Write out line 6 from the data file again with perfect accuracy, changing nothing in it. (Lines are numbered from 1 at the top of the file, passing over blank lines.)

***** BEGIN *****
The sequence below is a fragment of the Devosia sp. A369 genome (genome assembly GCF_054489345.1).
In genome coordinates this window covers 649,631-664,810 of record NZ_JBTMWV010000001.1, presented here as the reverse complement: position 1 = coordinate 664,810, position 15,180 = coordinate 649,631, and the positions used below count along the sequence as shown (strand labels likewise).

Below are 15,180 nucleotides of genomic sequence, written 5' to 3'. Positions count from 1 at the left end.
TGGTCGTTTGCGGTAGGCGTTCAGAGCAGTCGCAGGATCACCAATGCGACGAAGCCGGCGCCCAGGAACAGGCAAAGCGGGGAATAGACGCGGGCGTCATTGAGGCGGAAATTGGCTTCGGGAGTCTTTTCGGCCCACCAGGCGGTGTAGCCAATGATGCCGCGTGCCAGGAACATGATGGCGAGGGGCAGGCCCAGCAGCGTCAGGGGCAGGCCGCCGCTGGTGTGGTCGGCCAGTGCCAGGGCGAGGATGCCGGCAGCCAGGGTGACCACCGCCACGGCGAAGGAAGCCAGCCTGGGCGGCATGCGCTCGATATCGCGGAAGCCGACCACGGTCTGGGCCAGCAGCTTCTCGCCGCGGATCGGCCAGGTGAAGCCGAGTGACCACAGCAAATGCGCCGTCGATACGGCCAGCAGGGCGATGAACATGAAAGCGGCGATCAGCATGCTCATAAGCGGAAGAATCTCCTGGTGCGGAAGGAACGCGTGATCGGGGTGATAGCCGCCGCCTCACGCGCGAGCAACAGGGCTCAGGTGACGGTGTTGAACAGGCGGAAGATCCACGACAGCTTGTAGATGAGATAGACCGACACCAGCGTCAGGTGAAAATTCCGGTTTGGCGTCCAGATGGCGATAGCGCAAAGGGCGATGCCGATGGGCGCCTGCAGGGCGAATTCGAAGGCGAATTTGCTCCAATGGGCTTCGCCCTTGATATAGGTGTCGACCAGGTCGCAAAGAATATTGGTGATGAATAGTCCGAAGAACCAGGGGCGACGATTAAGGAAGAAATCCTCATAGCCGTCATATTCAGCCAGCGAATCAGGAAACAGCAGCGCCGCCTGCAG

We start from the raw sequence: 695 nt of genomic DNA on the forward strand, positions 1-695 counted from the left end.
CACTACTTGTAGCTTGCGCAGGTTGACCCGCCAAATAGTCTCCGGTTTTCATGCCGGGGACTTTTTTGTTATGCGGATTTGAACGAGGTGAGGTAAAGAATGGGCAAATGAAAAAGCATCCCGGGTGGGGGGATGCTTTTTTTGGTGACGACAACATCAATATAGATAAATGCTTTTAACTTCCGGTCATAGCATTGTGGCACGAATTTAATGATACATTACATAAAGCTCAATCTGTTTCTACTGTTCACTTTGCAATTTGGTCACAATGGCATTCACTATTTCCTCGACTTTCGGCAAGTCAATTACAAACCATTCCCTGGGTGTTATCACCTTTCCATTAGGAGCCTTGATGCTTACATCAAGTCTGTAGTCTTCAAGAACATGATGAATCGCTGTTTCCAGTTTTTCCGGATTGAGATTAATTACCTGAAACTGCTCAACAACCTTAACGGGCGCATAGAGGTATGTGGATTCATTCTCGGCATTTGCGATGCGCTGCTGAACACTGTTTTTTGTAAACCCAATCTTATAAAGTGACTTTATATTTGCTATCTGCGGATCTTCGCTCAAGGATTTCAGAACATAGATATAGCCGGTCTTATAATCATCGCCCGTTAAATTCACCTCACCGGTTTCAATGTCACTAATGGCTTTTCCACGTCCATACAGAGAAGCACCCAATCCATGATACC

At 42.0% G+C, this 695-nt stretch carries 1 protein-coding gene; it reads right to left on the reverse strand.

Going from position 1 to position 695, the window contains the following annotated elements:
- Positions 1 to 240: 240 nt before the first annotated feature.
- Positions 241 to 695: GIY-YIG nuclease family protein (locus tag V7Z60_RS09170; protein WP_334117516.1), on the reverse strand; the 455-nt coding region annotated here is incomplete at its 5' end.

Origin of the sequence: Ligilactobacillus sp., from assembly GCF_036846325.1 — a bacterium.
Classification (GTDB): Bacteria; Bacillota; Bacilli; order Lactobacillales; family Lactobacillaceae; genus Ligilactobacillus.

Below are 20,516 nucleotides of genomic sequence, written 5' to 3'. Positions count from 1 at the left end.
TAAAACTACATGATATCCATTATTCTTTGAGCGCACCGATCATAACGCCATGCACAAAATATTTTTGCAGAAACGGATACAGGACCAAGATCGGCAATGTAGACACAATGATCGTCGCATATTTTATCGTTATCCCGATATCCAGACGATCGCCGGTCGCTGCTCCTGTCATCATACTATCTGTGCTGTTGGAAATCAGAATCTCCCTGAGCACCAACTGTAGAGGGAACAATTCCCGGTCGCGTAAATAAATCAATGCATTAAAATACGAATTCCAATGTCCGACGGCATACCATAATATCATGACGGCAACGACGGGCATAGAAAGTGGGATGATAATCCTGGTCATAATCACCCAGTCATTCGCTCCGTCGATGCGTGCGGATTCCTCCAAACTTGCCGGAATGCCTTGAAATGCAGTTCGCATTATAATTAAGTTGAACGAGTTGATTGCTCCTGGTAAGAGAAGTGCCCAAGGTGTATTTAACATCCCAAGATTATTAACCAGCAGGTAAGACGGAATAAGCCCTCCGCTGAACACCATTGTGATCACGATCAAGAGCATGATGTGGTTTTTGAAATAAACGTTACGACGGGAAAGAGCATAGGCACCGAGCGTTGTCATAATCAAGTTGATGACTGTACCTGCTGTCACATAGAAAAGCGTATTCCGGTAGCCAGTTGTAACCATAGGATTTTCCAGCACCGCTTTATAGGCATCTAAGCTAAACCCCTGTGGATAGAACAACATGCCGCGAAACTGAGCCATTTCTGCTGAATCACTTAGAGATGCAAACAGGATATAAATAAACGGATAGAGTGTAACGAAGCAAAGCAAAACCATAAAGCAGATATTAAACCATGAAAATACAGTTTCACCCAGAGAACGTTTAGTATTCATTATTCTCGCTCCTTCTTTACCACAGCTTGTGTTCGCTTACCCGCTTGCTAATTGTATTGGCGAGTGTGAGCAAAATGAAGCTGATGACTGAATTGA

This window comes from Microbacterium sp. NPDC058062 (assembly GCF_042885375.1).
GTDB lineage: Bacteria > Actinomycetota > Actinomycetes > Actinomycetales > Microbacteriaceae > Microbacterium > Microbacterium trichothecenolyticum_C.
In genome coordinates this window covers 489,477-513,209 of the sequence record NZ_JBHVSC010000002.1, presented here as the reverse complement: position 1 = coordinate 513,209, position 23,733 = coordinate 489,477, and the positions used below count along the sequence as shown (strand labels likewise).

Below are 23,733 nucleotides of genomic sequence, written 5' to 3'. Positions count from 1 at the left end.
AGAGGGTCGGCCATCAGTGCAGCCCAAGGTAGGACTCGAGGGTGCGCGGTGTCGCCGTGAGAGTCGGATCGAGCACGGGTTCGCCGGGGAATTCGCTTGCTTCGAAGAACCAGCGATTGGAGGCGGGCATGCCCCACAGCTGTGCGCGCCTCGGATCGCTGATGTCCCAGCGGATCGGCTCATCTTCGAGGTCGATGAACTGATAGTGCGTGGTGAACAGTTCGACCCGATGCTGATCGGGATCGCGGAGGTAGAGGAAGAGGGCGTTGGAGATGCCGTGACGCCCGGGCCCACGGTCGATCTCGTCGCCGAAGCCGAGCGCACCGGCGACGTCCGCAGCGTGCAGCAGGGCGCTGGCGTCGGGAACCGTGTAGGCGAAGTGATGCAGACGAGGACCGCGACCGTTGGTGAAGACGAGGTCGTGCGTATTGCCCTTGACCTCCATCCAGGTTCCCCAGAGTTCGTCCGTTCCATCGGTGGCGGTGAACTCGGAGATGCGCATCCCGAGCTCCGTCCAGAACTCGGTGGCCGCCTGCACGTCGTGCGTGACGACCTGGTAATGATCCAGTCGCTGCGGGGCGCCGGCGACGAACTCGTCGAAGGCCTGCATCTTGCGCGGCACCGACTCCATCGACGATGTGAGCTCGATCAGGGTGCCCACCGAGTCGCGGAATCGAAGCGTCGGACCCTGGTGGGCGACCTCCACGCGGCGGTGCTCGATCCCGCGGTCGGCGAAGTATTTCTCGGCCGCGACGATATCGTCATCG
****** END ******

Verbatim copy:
CACTACTTGTAGCTTGCGCAGGTTGACCCGCCAAATAGTCTCCGGTTTTCATGCCGGGGACTTTTTTGTTATGCGGATTTGAACGAGGTGAGGTAAAGAATGGGCAAATGAAAAAGCATCCCGGGTGGGGGGATGCTTTTTTTGGTGACGACAACATCAATATAGATAAATGCTTTTAACTTCCGGTCATAGCATTGTGGCACGAATTTAATGATACATTACATAAAGCTCAATCTGTTTCTACTGTTCACTTTGCAATTTGGTCACAATGGCATTCACTATTTCCTCGACTTTCGGCAAGTCAATTACAAACCATTCCCTGGGTGTTATCACCTTTCCATTAGGAGCCTTGATGCTTACATCAAGTCTGTAGTCTTCAAGAACATGATGAATCGCTGTTTCCAGTTTTTCCGGATTGAGATTAATTACCTGAAACTGCTCAACAACCTTAACGGGCGCATAGAGGTATGTGGATTCATTCTCGGCATTTGCGATGCGCTGCTGAACACTGTTTTTTGTAAACCCAATCTTATAAAGTGACTTTATATTTGCTATCTGCGGATCTTCGCTCAAGGATTTCAGAACATAGATATAGCCGGTCTTATAATCATCGCCCGTTAAATTCACCTCACCGGTTTCAATGTCACTAATGGCTTTTCCACGTCCATACAGAGAAGCACCCAATCCATGATACC